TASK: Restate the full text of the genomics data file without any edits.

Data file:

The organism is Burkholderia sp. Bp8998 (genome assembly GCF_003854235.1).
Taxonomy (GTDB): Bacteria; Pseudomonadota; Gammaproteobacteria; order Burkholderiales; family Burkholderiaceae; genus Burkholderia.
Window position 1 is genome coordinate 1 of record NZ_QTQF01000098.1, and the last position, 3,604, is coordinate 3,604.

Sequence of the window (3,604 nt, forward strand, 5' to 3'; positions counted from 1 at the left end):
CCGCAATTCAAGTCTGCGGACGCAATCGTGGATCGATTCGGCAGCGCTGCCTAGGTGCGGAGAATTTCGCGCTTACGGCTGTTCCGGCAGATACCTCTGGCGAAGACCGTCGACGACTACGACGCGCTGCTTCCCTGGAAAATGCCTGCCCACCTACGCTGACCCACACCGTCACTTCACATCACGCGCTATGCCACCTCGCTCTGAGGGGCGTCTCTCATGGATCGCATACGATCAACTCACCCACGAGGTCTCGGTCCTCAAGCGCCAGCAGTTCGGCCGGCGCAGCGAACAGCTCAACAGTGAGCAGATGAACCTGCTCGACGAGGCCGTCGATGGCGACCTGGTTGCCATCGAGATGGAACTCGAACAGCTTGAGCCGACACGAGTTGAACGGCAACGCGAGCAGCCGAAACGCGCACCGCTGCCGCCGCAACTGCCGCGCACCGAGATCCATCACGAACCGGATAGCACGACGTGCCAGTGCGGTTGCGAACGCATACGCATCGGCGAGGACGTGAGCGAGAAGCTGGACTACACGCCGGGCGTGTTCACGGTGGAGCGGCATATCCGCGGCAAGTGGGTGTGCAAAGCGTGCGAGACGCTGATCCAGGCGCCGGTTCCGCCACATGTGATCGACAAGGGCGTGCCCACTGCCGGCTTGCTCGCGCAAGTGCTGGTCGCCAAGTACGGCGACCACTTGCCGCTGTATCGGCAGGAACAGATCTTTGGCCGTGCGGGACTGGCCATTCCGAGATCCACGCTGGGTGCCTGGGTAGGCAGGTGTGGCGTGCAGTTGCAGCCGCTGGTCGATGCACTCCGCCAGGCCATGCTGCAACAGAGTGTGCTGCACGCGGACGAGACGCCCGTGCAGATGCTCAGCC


The organism is Burkholderia sp. Bp8998 (genome assembly GCF_003854235.1).
Taxonomy (GTDB): Bacteria; Pseudomonadota; Gammaproteobacteria; order Burkholderiales; family Burkholderiaceae; genus Burkholderia.
Window position 1 is genome coordinate 1 of record NZ_QTQF01000098.1, and the last position, 3,604, is coordinate 3,604.

Sequence of the window (3,604 nt, forward strand, 5' to 3'; positions counted from 1 at the left end):
CCGCAATTCAAGTCTGCGGACGCAATCGTGGATCGATTCGGCAGCGCTGCCTAGGTGCGGAGAATTTCGCGCTTACGGCTGTTCCGGCAGATACCTCTGGCGAAGACCGTCGACGACTACGACGCGCTGCTTCCCTGGAAAATGCCTGCCCACCTACGCTGACCCACACCGTCACTTCACATCACGCGCTATGCCACCTCGCTCTGAGGGGCGTCTCTCATGGATCGCATACGATCAACTCACCCACGAGGTCTCGGTCCTCAAGCGCCAGCAGTTCGGCCGGCGCAGCGAACAGCTCAACAGTGAGCAGATGAACCTGCTCGACGAGGCCGTCGATGGCGACCTGGTTGCCATCGAGATGGAACTCGAACAGCTTGAGCCGACACGAGTTGAACGGCAACGCGAGCAGCCGAAACGCGCACCGCTGCCGCCGCAACTGCCGCGCACCGAGATCCATCACGAACCGGATAGCACGACGTGCCAGTGCGGTTGCGAACGCATACGCATCGGCGAGGACGTGAGCGAGAAGCTGGACTACACGCCGGGCGTGTTCACGGTGGAGCGGCATATCCGCGGCAAGTGGGTGTGCAAAGCGTGCGAGACGCTGATCCAGGCGCCGGTTCCGCCACATGTGATCGACAAGGGCGTGCCCACTGCCGGCTTGCTCGCGCAAGTGCTGGTCGCCAAGTACGGCGACCACTTGCCGCTGTATCGGCAGGAACAGATCTTTGGCCGTGCGGGACTGGCCATTCCGAGATCCACGCTGGGTGCCTGGGTAGGCAGGTGTGGCGTGCAGTTGCAGCCGCTGGTCGATGCACTCCGCCAGGCCATGCTGCAACAGAGTGTGCTGCACGCGGACGAGACGCCCGTGCAGATGCTCAGCC